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IOC vice president says Rio preps are "worst" ever
IOC vice president Coates slams preparations for Rio 2016 as "worst I have experienced"
By JOHN PYE
Associated Press
2014-04-30 06:01 AM

In an unusually blunt public warning, a vice president of the International Olympic Committee on Tuesday called lagging preparations for the 2016 Games in Rio de Janeiro "the worst I have experienced."

John Coates, who has made six trips to Brazil as part of the IOC's coordination commission for Rio, said the Brazilians are behind "in many, many ways" and are in worse shape than Greek organizers were in preparing for the 2004 Olympics.

Despite the critical delays, the Australian said there is no backup plan and the games will take place in Rio.

Coates noted the IOC had taken the unprecedented step of embedding experts in the host city to help the local organizing committee deliver the games.

"The IOC has formed a special task force to try and speed up preparations, but the situation is critical on the ground," Coates told an Olympic forum in Australia. "The IOC has adopted a more hands-on role. It is unprecedented for the IOC, but there is no plan B. We are going to Rio."

Brazil has also come under fire from football's world governing body, FIFA, for long delays in construction of stadiums and other infrastructure and the overdue delivery of venues for the World Cup, which kicks off in June. Two years out from the 2016 Olympics, the situation on the construction front is just as bleak.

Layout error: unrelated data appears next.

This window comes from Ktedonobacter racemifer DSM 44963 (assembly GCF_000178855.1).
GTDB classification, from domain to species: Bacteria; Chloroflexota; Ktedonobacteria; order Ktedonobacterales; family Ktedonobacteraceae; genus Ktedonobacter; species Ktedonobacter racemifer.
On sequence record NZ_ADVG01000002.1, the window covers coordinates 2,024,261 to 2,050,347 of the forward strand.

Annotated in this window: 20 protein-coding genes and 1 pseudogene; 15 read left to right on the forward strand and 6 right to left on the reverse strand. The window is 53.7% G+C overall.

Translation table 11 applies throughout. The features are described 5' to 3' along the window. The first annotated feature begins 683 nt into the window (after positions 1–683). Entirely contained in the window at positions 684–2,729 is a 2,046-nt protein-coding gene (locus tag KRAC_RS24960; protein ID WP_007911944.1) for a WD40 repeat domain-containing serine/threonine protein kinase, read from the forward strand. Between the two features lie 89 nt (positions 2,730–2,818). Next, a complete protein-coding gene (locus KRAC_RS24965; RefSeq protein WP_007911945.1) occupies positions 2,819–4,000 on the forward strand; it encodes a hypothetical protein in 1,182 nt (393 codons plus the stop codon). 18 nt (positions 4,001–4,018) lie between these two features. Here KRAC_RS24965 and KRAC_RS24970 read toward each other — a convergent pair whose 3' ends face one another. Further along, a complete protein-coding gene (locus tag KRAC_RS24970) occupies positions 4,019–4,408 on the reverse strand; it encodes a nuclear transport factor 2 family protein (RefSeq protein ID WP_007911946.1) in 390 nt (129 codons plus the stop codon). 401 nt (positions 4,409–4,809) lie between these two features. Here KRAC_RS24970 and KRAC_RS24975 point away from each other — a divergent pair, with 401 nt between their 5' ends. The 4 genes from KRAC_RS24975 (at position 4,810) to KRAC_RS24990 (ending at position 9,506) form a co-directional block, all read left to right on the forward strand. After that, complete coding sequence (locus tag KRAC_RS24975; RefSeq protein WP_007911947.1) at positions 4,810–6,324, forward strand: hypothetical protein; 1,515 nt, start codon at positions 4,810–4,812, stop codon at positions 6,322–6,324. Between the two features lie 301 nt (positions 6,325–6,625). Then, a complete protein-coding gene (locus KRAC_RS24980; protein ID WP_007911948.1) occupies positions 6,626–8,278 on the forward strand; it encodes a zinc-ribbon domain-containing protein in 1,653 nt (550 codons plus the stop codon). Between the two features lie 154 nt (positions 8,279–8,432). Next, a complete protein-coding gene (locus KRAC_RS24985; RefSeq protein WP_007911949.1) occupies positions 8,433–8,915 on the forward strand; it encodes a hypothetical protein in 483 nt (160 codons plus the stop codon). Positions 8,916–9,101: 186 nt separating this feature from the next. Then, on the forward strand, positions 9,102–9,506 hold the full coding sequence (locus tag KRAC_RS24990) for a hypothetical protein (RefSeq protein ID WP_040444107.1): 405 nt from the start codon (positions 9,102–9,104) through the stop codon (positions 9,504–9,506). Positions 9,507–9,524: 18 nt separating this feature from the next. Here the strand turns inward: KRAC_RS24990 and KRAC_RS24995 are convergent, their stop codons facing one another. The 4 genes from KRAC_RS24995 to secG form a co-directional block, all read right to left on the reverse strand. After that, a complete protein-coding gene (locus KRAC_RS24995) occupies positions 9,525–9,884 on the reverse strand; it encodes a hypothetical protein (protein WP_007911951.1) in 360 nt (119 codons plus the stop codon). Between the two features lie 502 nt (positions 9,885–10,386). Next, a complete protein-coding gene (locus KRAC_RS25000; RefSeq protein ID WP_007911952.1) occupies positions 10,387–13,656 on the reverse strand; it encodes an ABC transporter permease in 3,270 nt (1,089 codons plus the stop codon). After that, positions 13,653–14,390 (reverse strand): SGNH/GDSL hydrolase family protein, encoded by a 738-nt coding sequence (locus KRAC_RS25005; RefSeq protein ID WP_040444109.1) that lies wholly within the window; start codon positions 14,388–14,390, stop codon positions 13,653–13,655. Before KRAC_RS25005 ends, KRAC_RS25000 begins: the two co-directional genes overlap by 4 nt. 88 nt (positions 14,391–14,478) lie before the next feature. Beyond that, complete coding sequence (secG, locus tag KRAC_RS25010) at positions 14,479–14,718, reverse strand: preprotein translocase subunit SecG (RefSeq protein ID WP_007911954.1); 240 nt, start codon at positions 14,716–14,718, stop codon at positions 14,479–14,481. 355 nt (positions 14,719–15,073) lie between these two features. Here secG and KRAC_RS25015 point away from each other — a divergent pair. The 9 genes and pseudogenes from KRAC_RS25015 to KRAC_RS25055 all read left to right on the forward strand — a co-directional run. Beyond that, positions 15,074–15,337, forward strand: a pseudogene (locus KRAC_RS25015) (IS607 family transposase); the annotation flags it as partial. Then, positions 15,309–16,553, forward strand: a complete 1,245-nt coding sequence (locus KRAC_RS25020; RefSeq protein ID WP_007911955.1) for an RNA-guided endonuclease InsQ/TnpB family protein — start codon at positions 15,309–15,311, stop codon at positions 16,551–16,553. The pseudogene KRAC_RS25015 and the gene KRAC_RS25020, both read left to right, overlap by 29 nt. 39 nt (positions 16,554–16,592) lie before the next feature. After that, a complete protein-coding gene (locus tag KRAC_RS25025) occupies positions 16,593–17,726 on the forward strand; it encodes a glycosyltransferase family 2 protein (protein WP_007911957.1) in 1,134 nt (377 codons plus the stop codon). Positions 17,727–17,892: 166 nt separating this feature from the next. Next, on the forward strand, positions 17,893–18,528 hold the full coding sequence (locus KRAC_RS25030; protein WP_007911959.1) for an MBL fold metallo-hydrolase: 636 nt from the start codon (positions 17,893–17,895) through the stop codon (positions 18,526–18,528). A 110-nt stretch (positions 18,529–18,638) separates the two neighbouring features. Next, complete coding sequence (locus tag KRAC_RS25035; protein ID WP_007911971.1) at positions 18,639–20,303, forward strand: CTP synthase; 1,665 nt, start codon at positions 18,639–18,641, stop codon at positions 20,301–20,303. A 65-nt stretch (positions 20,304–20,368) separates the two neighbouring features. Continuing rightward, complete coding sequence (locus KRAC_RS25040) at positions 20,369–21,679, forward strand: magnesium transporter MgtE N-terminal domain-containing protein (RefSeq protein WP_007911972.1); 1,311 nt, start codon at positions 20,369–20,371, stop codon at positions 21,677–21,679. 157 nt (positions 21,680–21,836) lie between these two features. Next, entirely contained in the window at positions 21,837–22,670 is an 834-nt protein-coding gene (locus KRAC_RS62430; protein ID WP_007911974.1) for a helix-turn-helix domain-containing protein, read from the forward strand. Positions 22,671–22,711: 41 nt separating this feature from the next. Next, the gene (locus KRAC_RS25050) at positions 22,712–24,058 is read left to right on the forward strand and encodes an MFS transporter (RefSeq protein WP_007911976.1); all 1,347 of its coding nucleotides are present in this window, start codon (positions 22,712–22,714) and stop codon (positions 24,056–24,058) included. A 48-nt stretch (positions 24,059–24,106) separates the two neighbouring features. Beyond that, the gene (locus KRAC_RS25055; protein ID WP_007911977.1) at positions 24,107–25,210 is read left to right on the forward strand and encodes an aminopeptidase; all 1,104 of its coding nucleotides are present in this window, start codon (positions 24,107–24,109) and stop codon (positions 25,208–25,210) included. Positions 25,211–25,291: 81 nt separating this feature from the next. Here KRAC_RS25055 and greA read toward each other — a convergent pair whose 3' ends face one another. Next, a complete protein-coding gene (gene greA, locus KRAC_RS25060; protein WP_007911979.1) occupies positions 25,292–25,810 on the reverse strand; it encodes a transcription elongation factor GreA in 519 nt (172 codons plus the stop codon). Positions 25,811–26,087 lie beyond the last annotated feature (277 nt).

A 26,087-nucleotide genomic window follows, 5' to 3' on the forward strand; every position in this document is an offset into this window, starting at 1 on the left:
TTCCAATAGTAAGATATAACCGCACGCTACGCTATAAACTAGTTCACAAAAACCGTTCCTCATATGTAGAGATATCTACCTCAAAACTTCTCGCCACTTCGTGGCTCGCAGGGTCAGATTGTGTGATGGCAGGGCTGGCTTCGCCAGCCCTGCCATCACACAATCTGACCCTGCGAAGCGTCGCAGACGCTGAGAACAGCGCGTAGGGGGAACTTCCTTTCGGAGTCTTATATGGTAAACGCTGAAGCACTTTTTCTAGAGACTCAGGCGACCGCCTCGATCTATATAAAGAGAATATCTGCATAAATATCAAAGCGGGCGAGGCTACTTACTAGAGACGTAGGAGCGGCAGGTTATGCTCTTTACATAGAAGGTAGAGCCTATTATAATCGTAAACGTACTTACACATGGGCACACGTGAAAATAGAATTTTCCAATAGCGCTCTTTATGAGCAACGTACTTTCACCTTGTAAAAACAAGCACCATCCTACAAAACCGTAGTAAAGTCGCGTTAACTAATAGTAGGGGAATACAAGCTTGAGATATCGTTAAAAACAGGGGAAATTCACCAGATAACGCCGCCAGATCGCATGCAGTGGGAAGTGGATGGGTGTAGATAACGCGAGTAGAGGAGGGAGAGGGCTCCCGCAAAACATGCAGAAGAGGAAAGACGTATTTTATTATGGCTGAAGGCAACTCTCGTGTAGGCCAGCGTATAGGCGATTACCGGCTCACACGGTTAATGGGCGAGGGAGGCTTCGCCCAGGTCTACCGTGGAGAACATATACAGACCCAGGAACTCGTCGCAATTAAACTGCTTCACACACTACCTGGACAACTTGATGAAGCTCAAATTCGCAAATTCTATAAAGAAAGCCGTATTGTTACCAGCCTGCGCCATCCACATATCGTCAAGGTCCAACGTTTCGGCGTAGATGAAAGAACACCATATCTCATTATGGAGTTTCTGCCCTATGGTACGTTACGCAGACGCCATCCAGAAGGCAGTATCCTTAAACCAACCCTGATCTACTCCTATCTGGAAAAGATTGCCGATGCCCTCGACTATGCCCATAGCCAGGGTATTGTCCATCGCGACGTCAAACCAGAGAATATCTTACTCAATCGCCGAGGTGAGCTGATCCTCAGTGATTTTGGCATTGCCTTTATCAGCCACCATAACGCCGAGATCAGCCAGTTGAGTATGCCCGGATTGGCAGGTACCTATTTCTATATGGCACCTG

"We have become very concerned. They are not ready in many, many ways," Coates said.

Work hasn't begun at Deodoro, a complex for eight Olympics sports venues, and the course that will host golf's return to the Olympic program after more than a century doesn't have grass yet. Polluted waters are a big worry for sailing and other sports.

The IOC released a statement trying to defuse the tension following Coates' comments.

It said it was working "with our partners" in Rio, including establishing joint task forces, a local construction manager and a high-level decision-making body involving the IOC, the government and all key partners of the project.

The IOC said there would be more regular visits to Rio by executive director Gilbert Felli, the senior troubleshooter sent to the city last week as part of a series of actions to tackle the delays.

"Mr. Felli has received a very positive response on the ground in the past few days, and a number of recent developments show that things are moving in the right direction," the IOC said.

Coates said dealing with three levels of government in Brazil made it harder for local organizers than it was for the heavily criticized organizers of the Athens Games, which were also plagued by construction delays and earned a "yellow light" warning from then-IOC President Juan Antonio Samaranch.

"I think this is a worse situation than Athens," Coates said. "In Athens, we were dealing with one government and some city responsibilities. Here, there's three.

Rio organizers responded by releasing a statement saying they know what needs to be done and are focused on delivering the games. They said there have been "unequivocal signs of progress" in preparations.

"It is time for us to focus on the work to be done and on engaging with society," the Rio committee said. "The support of the International Olympic Committee is also crucial. We have a historic mission: to organize the first Olympic and Paralympic Games in Brazil and in South America. We are going to achieve this. In 2016, Rio will host excellent games that will be delivered absolutely within the agreed timelines and budgets."

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